Story: Cultural go-betweens

Tuki's 1793 map of New Zealand

Cultural go-betweens can provide entirely new ways of seeing places and concepts. This unfamiliar version of New Zealand's coastline was drawn in 1793 by the northern chief Tuki for the governor of New South Wales. It shows the world that Tuki knew, with Poenammo (the South Island) on the bottom, and Ea-hei-no-Maue (the North Island), where he lived, much larger. The double dotted line running through the North Island marks the path of the spirits of the dead to their final jumping-off place at Te Rēinga (top).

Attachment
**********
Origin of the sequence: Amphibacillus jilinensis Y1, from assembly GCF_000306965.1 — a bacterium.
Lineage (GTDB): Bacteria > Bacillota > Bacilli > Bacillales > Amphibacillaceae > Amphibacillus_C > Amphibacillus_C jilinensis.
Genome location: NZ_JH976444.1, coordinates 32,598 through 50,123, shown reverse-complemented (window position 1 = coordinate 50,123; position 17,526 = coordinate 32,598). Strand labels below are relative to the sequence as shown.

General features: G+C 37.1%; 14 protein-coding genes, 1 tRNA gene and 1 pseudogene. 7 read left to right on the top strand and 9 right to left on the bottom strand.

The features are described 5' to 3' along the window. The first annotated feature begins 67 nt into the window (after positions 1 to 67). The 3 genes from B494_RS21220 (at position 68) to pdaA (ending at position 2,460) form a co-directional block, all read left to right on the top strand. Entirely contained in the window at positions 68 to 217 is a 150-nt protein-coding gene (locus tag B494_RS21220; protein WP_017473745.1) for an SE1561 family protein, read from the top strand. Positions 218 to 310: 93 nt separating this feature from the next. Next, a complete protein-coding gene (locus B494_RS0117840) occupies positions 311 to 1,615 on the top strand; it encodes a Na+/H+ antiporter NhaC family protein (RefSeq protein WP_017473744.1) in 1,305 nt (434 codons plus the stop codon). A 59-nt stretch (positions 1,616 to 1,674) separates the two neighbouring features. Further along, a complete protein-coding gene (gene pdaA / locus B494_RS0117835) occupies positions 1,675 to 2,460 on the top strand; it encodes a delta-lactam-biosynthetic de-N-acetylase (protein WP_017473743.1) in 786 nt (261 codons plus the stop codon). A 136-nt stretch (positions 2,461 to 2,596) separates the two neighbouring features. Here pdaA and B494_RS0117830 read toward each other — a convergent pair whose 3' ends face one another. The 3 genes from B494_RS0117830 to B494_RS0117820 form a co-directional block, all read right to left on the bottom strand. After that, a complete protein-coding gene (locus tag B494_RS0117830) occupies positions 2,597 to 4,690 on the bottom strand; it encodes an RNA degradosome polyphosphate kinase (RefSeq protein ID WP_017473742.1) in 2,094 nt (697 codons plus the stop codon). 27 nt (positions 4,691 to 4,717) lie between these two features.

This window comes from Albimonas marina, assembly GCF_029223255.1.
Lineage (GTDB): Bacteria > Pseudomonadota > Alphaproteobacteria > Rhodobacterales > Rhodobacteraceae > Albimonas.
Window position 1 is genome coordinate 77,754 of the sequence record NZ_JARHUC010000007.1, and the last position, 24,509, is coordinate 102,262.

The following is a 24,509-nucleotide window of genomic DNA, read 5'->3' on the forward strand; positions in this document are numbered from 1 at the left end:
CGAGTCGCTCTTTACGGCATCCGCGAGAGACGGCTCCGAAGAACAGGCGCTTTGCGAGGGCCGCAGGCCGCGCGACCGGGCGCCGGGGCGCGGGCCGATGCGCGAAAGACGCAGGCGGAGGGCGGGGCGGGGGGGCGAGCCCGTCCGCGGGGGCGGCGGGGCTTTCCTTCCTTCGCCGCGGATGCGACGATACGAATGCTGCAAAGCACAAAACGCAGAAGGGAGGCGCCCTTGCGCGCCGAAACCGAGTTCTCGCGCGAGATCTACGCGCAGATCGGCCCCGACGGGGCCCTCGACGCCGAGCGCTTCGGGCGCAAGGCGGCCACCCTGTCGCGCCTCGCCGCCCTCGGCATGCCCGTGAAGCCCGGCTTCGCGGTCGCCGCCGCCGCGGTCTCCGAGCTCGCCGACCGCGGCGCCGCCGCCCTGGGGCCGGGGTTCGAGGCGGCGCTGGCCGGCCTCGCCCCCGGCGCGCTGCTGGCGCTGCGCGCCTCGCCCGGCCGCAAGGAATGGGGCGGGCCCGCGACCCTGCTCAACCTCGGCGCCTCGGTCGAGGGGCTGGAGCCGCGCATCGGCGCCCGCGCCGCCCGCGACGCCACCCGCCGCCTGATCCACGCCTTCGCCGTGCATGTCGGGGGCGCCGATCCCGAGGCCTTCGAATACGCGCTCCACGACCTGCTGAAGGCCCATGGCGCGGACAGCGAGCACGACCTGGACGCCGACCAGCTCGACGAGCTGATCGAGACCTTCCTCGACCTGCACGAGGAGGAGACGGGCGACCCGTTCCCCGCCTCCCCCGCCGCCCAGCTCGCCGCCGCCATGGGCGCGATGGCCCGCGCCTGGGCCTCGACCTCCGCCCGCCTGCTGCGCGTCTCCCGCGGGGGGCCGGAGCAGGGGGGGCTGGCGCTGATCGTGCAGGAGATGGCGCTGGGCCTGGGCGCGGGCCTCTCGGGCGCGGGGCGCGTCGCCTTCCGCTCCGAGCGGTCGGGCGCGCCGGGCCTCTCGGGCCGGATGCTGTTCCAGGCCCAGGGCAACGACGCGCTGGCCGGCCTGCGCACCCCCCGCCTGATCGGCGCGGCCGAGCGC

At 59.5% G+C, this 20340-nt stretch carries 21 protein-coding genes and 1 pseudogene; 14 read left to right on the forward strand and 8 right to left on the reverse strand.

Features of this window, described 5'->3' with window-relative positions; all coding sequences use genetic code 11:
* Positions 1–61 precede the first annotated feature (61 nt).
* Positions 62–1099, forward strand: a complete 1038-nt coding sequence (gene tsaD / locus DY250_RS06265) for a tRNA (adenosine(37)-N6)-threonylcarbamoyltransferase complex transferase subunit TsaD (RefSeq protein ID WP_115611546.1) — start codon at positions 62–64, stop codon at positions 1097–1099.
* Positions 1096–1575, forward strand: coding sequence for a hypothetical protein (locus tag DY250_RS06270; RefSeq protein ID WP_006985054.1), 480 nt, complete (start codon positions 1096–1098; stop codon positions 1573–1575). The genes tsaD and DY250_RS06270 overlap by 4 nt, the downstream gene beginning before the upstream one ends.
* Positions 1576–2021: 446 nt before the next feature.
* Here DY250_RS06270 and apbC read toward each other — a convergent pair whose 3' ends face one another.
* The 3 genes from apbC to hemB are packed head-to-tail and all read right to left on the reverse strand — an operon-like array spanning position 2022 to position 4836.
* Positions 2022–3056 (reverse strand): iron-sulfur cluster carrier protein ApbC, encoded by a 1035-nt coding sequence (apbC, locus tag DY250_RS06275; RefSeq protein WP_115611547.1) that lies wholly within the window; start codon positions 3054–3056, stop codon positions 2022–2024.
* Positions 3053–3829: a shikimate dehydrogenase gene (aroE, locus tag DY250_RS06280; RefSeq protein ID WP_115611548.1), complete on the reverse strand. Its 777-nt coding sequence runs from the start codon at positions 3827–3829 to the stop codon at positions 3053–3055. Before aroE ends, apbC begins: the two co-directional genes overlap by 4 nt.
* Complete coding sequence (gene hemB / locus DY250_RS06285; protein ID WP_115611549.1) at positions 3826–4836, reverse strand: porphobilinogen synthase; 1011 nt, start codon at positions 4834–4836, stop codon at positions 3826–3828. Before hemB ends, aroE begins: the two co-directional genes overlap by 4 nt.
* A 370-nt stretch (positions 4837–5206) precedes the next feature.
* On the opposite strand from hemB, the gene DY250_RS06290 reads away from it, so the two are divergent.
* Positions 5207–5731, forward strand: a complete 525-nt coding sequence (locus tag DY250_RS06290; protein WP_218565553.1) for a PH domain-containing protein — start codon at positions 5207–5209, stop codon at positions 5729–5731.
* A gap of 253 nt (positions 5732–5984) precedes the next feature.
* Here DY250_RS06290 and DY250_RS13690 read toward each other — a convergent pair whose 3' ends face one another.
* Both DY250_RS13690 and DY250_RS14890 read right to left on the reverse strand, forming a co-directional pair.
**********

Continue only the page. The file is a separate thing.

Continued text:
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Alexander Turnbull Library
Reference: MapColl-CHA-2/1/9

Permission of the Alexander Turnbull Library, National Library of New Zealand, Te Puna Mātauranga o Aotearoa, must be obtained before any re-use of this image.

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How to cite this page:

Mark Derby, 'Cultural go-betweens - The first cultural go-betweens', Te Ara - the Encyclopedia of New Zealand, (accessed 7 December 2021)

Story by Mark Derby, published 5 May 2011, reviewed & revised 22 May 2018